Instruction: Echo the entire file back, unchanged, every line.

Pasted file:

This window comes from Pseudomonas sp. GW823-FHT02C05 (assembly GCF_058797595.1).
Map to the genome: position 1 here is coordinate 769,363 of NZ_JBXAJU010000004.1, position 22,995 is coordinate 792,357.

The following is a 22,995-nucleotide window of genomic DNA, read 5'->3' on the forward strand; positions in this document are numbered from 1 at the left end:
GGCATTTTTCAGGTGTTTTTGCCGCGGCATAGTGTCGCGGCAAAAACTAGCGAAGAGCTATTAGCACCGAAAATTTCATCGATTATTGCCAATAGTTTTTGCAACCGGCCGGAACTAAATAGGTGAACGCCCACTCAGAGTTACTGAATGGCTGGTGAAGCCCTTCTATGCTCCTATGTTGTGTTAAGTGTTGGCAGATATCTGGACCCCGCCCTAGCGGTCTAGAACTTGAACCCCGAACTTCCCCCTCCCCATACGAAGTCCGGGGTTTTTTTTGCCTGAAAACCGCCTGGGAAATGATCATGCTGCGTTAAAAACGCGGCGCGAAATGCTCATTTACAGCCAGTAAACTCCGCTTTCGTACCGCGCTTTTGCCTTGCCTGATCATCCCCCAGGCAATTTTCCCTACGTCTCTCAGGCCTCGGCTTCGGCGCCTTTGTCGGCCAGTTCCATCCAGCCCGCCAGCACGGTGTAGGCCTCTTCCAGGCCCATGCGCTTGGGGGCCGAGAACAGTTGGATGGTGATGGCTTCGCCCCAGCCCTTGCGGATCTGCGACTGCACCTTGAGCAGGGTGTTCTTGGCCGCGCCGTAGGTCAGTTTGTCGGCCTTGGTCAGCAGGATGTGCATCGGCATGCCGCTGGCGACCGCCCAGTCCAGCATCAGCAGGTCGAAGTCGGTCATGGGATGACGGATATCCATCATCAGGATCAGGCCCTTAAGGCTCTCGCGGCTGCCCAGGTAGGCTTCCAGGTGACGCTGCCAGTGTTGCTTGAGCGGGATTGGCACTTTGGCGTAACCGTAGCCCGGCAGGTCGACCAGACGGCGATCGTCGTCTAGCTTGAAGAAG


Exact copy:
This window comes from Pseudomonas sp. GW823-FHT02C05 (assembly GCF_058797595.1).
Map to the genome: position 1 here is coordinate 769,363 of NZ_JBXAJU010000004.1, position 22,995 is coordinate 792,357.

The following is a 22,995-nucleotide window of genomic DNA, read 5'->3' on the forward strand; positions in this document are numbered from 1 at the left end:
GGCATTTTTCAGGTGTTTTTGCCGCGGCATAGTGTCGCGGCAAAAACTAGCGAAGAGCTATTAGCACCGAAAATTTCATCGATTATTGCCAATAGTTTTTGCAACCGGCCGGAACTAAATAGGTGAACGCCCACTCAGAGTTACTGAATGGCTGGTGAAGCCCTTCTATGCTCCTATGTTGTGTTAAGTGTTGGCAGATATCTGGACCCCGCCCTAGCGGTCTAGAACTTGAACCCCGAACTTCCCCCTCCCCATACGAAGTCCGGGGTTTTTTTTGCCTGAAAACCGCCTGGGAAATGATCATGCTGCGTTAAAAACGCGGCGCGAAATGCTCATTTACAGCCAGTAAACTCCGCTTTCGTACCGCGCTTTTGCCTTGCCTGATCATCCCCCAGGCAATTTTCCCTACGTCTCTCAGGCCTCGGCTTCGGCGCCTTTGTCGGCCAGTTCCATCCAGCCCGCCAGCACGGTGTAGGCCTCTTCCAGGCCCATGCGCTTGGGGGCCGAGAACAGTTGGATGGTGATGGCTTCGCCCCAGCCCTTGCGGATCTGCGACTGCACCTTGAGCAGGGTGTTCTTGGCCGCGCCGTAGGTCAGTTTGTCGGCCTTGGTCAGCAGGATGTGCATCGGCATGCCGCTGGCGACCGCCCAGTCCAGCATCAGCAGGTCGAAGTCGGTCATGGGATGACGGATATCCATCATCAGGATCAGGCCCTTAAGGCTCTCGCGGCTGCCCAGGTAGGCTTCCAGGTGACGCTGCCAGTGTTGCTTGAGCGGGATTGGCACTTTGGCGTAACCGTAGCCCGGCAGGTCGACCAGACGGCGATCGTCGTCTAGCTTGAAGAAG